Taking the stand himself, James Hoover denied trying to sell the videos for money and said that they were not for sale. He had thought the videos had been taped and therefore unusable.
He did, however, say that he tried to sell some still photographs he took to get money for the Anthony family and Dominic. He personally didn’t need the money, he stated.
Although Hoover was a licensed private investigator, he stated that he initially got involved with the Casey Anthony case as a private citizen to try and help the Anthony family find Caylee.
He approached George Anthony late July at the Anthony home and offered his services. Hoover worked with Dominic to search for Caylee.
Identifying the videos showing Dominic, Hoover explained that he recorded the videos during the search for Caylee in the wooded area. He described to the jury how much ground he and Dominic covered and details of how they were looking.
The video was shown to jurors after the state objected and a sidebar was called. The defense hoped to show the court that Caylee’s remains were not in the wooded area during the time of the video and that they were deliberately placed there after November 2008.
Baez has argued that Roy Kronk, the meter reader who found the remains in December 2008 moved the evidence to the area in order to obtain the reward money.
Hoover then identified areas where he searched the woods on an aerial photograph.
Dominic testified as the last witness for the day and explained his relationship with the Anthonys. He terminated his relationship with the Baez law firm (although he still talked to them from time to time) and began working for George and Cindy Anthony, protecting them from protesters and following up on tips received. He provided security as well as private investigator services.
He identified Hoover as a volunteer and not an associate of his. Dominic allowed Hoover to film him at the time of their search on November 15 and 16 of 2008 but never gave him permission to use audio.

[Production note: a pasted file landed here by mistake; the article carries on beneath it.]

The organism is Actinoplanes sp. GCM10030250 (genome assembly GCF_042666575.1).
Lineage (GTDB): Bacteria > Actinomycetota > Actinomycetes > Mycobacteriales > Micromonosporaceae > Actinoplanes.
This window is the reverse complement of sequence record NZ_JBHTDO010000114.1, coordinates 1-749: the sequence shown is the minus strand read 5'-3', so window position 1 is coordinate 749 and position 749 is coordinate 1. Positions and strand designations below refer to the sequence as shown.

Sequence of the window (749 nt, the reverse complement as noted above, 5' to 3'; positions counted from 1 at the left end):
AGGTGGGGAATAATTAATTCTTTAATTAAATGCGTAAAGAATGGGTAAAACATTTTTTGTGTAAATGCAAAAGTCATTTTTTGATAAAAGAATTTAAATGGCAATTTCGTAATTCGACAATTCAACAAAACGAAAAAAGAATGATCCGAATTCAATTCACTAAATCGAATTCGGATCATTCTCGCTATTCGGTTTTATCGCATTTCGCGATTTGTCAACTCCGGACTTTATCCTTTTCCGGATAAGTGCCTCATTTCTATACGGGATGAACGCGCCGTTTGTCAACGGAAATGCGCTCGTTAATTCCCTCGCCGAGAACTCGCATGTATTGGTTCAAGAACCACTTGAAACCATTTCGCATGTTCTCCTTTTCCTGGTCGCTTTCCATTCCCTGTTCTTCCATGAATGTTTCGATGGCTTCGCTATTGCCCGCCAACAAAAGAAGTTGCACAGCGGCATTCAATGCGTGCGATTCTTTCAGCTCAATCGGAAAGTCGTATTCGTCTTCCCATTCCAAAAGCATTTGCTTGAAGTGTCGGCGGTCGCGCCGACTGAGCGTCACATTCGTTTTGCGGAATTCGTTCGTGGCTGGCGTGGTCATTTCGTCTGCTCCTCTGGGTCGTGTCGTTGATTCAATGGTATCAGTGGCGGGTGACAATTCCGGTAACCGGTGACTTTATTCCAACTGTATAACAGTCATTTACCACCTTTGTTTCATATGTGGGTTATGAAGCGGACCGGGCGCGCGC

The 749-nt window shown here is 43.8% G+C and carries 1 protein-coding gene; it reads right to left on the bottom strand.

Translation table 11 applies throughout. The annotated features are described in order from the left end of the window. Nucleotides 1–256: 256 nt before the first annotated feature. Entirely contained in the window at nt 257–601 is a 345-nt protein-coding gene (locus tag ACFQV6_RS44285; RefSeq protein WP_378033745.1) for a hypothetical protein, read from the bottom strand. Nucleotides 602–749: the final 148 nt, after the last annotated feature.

The private investigator spoke of following the directions he received from a psychic by the name of Jeanette Lucas to go to the woods off of Suburban Drive to look for Caylee’s remnants. Her advice did not lead him to any discoveries.
Dominic revealed that he never saw any bags or debris that contained human remains while searching for clues.
During another long cross-examination by attorney Frank George, the state tried to discredit the witness’ search and prove that it was not thorough.
Dominic was asked to mark and identify areas where he searched and where Hoover’s car was parked on aerial photos. The witness stated that his search was not exhaustive and that he did not dig through any ground, though he did cut open a few trash bags that were lying around in the woods.
Finnell pointed out during her re-direct that all of his markings on the photographs were estimations and that no one from the Orange County Police Department sat down with Dominic asking him to detail or map out his search when his memory was “fresher” during the months following November 2008.
When asked if the videotape recording taken by Hoover was the most accurate representation of his search, the witness agreed.
Judge Belvin Perry excused the jury after a long day of trial and told the defense attorneys that if they were going to argue for a mistrial, they needed to let the state know so they could prepare accordingly. Their arguments would be heard after the defense finishes their case most likely on Wednesday or Thursday.
Casey, 25, pleads not guilty to first-degree murder of her 2-year-old daughter. If convicted, Finnell will argue for life imprisonment instead of the death penalty.